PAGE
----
Bob Moses, a veteran of the civil rights struggle, draws an analogy between the early voter registration drives in Mississippi during the 1960's and an innovative school curriculum called The Algebra Project. The vote gave poor people access to political power; quantitative reasoning, Moses argues, enables students to have access to today's economic arrangements
I’ll Make Me A World
Filmmaker and co-executive producer of the PBS television series, I'll Make Me A World: A Century of African-American Arts, Sam Pollard talks about his dedication to chronicling the Black experience in America.
Epic Journeys Of Freedom
Historian Cassandra Pybus traces the lives and adventures of the runaway slaves who absorbed the dreams of liberty from their masters during the American Revolution and fled to the British to find freedom. Where did these hopeful and courageous idealists go? And what kind of lives did they make for themselves?
The Life and Times of Madame C.J. Walker
A'Lelia Bundles, Emmy-winning NBC news producer and journalist shares stories from her best-selling book about her great-great grandmother, Madame C.J. Walker, one of the first black women entrepreneurs of the 20th century.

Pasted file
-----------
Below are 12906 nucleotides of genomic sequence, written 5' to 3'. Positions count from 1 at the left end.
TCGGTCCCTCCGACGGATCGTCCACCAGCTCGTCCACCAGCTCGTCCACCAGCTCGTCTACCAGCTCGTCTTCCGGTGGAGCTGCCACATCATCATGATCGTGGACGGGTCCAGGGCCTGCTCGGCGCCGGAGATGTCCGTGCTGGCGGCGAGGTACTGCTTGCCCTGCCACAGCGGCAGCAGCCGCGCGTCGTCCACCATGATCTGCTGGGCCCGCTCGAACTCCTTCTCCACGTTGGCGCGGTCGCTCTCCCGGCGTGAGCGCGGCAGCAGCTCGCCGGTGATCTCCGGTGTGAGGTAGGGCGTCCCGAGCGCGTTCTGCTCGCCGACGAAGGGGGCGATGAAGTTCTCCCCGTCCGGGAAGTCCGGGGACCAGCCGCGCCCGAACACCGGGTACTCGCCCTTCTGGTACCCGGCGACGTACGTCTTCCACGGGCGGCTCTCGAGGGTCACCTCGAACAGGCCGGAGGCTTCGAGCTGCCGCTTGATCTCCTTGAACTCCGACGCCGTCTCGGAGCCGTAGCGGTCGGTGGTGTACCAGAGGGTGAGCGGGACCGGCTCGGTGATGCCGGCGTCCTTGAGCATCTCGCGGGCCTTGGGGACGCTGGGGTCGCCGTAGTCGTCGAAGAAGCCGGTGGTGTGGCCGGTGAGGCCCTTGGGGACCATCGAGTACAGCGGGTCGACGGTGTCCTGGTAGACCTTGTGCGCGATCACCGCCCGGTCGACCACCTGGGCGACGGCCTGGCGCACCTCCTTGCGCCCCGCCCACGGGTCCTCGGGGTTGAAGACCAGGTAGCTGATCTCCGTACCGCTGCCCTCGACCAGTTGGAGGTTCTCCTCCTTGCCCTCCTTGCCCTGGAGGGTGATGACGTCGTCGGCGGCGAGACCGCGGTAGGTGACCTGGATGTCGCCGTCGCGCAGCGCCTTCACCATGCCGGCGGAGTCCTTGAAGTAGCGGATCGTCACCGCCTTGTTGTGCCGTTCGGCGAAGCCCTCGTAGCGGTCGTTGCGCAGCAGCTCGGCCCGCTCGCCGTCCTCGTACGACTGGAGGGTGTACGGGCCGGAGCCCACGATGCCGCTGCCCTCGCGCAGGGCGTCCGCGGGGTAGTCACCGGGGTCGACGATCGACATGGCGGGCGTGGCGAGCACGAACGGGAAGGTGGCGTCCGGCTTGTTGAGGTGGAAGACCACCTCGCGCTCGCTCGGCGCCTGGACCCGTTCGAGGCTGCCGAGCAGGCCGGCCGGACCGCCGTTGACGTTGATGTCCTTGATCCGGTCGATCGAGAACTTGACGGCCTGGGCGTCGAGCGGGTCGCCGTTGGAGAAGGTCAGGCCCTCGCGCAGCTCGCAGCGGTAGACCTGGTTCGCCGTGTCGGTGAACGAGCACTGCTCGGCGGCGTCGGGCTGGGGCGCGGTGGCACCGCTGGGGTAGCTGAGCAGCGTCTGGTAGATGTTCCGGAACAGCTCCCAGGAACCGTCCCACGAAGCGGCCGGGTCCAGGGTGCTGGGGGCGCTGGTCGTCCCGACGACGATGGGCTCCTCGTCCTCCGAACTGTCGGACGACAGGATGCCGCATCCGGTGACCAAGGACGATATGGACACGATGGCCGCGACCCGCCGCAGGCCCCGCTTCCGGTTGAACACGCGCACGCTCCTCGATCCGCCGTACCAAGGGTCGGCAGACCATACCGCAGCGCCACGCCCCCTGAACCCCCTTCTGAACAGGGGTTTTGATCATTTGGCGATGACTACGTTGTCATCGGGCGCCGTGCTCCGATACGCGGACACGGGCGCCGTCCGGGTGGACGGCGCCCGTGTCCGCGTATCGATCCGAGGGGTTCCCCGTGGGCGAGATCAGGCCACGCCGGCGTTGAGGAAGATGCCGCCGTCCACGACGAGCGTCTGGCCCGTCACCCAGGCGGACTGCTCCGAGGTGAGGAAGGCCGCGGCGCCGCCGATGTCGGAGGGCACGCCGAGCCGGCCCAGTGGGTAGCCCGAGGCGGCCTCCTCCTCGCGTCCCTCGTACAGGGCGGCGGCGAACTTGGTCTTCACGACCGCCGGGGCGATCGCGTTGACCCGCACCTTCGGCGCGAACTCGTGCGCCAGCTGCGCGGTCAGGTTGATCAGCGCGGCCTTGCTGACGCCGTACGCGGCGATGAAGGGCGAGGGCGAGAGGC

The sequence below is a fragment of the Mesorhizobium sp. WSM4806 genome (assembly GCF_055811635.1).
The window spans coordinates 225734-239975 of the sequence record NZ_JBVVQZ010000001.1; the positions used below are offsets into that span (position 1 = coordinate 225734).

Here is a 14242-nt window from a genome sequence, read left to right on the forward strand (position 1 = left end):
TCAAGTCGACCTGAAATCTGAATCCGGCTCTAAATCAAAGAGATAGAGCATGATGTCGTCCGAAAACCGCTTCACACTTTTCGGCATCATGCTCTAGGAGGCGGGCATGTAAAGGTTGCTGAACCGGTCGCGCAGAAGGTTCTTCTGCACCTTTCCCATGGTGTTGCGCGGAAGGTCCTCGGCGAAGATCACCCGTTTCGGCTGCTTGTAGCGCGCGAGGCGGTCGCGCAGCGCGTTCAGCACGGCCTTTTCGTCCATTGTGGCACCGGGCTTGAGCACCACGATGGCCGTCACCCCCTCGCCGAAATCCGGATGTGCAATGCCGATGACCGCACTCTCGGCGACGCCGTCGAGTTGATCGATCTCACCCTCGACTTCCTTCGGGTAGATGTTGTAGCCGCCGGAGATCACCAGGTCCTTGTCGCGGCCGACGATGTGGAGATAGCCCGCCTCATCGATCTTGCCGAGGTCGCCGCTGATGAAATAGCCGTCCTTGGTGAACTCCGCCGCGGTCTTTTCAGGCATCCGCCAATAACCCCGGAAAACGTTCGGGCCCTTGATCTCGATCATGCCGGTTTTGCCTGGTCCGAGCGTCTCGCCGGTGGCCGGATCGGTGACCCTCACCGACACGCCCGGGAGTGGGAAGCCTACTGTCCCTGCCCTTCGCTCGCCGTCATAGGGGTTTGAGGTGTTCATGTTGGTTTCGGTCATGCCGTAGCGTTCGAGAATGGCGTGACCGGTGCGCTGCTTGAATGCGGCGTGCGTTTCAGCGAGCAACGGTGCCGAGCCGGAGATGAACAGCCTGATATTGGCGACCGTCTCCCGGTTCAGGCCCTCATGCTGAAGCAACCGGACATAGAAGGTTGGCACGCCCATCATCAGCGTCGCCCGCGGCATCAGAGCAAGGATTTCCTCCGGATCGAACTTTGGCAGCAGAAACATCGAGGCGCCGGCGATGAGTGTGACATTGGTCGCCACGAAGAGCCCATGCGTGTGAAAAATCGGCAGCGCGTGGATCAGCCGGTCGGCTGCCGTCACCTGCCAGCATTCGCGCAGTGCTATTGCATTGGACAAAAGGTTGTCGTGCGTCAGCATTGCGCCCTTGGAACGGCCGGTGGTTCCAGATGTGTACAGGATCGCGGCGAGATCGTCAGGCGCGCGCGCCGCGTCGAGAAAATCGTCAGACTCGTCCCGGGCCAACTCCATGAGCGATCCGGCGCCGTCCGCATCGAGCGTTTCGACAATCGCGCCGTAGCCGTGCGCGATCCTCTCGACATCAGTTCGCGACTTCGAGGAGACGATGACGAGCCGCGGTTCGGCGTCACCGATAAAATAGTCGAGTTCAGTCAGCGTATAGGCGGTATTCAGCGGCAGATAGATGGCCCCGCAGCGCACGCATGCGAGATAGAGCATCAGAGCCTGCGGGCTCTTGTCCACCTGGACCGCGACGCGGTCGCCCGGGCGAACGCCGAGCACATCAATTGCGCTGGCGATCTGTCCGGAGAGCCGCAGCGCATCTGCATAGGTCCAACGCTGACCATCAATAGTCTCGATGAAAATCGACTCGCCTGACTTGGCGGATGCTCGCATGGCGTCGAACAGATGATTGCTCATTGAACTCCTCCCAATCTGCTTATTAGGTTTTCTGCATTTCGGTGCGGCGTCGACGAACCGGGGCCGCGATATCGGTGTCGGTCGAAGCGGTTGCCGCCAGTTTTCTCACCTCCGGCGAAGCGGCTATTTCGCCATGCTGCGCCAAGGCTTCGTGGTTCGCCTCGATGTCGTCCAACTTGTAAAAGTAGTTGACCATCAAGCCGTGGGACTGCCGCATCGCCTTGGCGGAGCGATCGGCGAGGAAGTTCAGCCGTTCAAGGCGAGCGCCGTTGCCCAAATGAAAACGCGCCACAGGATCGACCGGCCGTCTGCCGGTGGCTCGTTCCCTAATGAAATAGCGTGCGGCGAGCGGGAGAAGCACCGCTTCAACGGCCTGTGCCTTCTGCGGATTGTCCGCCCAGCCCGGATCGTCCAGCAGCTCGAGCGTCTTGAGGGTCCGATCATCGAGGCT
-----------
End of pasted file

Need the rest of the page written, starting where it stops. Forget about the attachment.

What have we learned from the first covid wave?
As the latest Covid variants continue to reveal themselves, COVID-19 has proved to be the biggest global public health and economic challenge in history. Although it has posed the same threat across the globe, countries have responded very differently and some are faring better than others.
Beloved Community: Cosmopolitanism
Afro-American scholar and philosopher K. Anthony Appiah considers the idea of a community founded on the principles of inclusion, hope, and mutual respect, a community that transcends the polarizing rhetoric of racism.
The pandemic was a lethal litmus test for relationships of all kinds. A motley assortment of people found themselves locked down together. Some saw the deaths of family or friends. Others were deprived of seeing neighbors, co-workers, school friends or they lost the support of community groups like choirs. As we emerge from the Covid … Continue reading Relationship Rollercoaster →